The Armed Services currently offer a variety of incentive plans to bolster retention, including accession bonuses and other pay incentives, scholarship programs, special pays, loan repayment programs, and retention bonuses. Findings from evaluations of these programs may inform our understanding of retention in analogous programs in NHSC.
An evaluation of the Multiyear Specialty Program (MSP) was commissioned by the Air Force in 2009 to assess the tendencies of physicians and dentists in the Air Force Medical Corps and Dental Corps to accept MSP. The study (Keating et al., 2009) differentiates between retention among two cohorts of MSP eligibility. The first “peak” of eligibility occurs after three or four years, when physicians who completed a civilian residency fulfill their initial service obligation (termed ‘early eligibles’). The second eligibility peak occurs after seven to eight years, when military residency-completing physicians fulfill their initial service term (‘later eligibles’). ‘Later eligibles’ accept MSP at much higher rates than ‘early eligible’ physicians.
Several findings from this study are consistent with other evidence suggesting that prior indication of commitment to serving a particular population or organization is correlated with longer retention. Although retention in the Air Force Medical Corps is overall low, retention among USUHS graduates is notably high. Graduates were just as likely to stay for over 20 years as they were to leave after serving their minimum service obligation. It is suggested that members of this group, in particular, have a greater inclination for military service. For recipients of the Health Professions Scholarship program, the largest accession group, completing a military residency was associated with nearly a three-fold increase in the likelihood of remaining for more than 20 years, relative to those who completed a civilian residency. One hypothesis is that a military residency is indicative of greater commitment to military service and/or, the military residency allowed physicians additional time to become acclimated to military culture (Keating et al., 2009).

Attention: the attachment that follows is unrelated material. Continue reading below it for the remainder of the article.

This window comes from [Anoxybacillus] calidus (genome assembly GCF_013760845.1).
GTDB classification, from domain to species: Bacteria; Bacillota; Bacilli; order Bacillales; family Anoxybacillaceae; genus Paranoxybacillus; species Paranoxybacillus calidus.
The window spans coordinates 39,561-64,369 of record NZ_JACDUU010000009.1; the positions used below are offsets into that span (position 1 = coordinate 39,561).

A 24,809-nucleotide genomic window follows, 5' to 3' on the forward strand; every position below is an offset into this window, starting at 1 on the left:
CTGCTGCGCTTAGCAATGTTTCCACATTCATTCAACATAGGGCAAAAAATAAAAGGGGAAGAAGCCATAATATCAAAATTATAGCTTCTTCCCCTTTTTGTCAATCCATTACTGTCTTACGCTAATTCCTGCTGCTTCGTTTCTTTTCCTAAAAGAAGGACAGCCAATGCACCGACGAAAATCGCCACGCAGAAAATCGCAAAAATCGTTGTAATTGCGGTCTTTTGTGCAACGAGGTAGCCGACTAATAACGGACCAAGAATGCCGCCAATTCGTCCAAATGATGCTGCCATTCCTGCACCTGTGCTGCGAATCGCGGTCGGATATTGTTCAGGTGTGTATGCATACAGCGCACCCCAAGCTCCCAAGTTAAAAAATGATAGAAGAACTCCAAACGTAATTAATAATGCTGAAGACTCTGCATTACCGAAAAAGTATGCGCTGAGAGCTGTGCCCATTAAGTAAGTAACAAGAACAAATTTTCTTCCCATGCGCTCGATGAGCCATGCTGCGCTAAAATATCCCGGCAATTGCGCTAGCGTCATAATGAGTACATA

Overall, accession source and whether the physician completed a military residency (for HPSP entrants) were the factors most strongly associated with retention in the Air Force Medical Corps. Short-term retention (retention within the first seven years of entrance) for HPSP entrants and long-term retention (20 years or longer) has not changed consistently or considerably between entering cohorts from 1979 to 2000. Within this time period, short-term retention for HPSP entrants with military residencies was approximately 55 percent of all entrants and 5-15 percent for physicians with civilian residencies. Long-term retention was 12-18 percent for scholarship program entrants who completed military residencies, compared to 3-8 percent for those who completed civilian residencies.